West Chester University
Adel Barimani, CIO
Vice President for Information Services
23 Anderson Hall
West Chester, PA 19383
Simulation has come to the nursing lab at West Chester University in full force! The “invasion” of high-fidelity Human Patient Simulation (HPS) models started with SimMan® (Laerdal) in 2009 and continues with the addition of addition of Noelle® and Newborn Hal® (Gaumard).
Simulation is the latest in technology in nursing education. It is the use of Human Patient Stimulation (HPS) models, in carefully planned “real-life” scenarios where the nursing students can sharpen their hands-on nursing skills, enhance critical thinking skills, and learn communication with other members of the health care team. These “high fidelity” HPS models can talk and move; they have programmed vital signs, blood pressure, and pulse detection points. They can have IV’s inserted, Foley catheters inserted, NG tubes and monitors placed, as well a full-blown CPR codes. This is all done in a realistic, safe environment for the students to learn. Simulation is fast becoming an acclaimed modality for educating health care providers, especially nurses.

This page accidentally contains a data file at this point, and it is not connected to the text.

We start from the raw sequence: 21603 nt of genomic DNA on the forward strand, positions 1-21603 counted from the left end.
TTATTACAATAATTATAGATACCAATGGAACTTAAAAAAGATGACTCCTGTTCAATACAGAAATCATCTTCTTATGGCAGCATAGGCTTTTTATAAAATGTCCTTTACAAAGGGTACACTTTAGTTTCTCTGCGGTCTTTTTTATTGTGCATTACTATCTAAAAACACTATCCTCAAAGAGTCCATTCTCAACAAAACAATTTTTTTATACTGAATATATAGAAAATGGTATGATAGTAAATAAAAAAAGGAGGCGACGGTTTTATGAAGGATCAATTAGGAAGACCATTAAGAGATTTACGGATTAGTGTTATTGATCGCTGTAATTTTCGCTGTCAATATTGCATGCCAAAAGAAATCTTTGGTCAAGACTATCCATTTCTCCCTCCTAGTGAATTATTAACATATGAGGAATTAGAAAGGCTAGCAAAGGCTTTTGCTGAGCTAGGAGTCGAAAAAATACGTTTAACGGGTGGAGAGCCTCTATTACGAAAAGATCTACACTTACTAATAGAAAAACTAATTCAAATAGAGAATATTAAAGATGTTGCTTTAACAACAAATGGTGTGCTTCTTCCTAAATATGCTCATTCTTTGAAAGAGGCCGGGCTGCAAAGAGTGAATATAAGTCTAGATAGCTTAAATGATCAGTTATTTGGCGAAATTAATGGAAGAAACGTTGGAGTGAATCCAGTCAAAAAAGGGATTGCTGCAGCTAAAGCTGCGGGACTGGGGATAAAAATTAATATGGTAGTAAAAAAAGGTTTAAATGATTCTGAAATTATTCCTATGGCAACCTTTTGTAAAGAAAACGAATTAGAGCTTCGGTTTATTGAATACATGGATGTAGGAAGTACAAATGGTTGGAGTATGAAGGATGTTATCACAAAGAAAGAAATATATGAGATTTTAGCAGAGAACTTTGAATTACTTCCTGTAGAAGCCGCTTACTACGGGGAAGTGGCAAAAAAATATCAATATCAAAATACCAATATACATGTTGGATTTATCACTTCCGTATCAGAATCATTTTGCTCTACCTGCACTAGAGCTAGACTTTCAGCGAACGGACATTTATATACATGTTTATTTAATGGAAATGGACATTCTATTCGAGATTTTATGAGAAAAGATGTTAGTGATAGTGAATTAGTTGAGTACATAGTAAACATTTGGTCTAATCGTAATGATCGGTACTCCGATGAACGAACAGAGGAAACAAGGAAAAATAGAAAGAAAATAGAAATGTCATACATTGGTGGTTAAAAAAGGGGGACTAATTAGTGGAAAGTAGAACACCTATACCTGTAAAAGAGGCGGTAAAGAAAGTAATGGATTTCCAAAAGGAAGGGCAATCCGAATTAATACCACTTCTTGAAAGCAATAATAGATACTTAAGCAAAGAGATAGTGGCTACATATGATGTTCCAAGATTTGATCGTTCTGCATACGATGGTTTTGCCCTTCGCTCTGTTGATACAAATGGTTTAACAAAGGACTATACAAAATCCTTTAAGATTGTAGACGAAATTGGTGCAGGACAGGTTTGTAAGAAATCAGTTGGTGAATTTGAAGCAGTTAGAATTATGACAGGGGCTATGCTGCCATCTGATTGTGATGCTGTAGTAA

Noelle® and Newborn Hal® HPS models, purchased with Tech Fee funds, provide students with a full range of authentic obstetric scenarios, from normal birth and newborn care to critical obstetrical emergencies and neonatal resuscitation. Noelle actually “births” a baby, and while most births are natural, Noelle® can also be delivered via cesarean section. Babies can be delivered either in the normal head first position, or breech. Newborn Hal® has realistic cord pulses; he/she cries, moves, turns colors and even can become limp and blue if the appropriate newborn care is not given. During the simulation process, the students perform as part of the health care team within the scenario, and then a debriefing session is done where the student evaluates performance outcomes, communication processes, and team work. In this way, the nursing student gets to learn essential nursing skills and hands-on care first on the HPM, and gain the confidence to move on to real live patients. In other words, the student can make mistakes on the HPS model before progressing to the bedside, improving the quality of care, patient safety, and confidence as the nursing student moves to the hospital, community or home setting with “live” patients.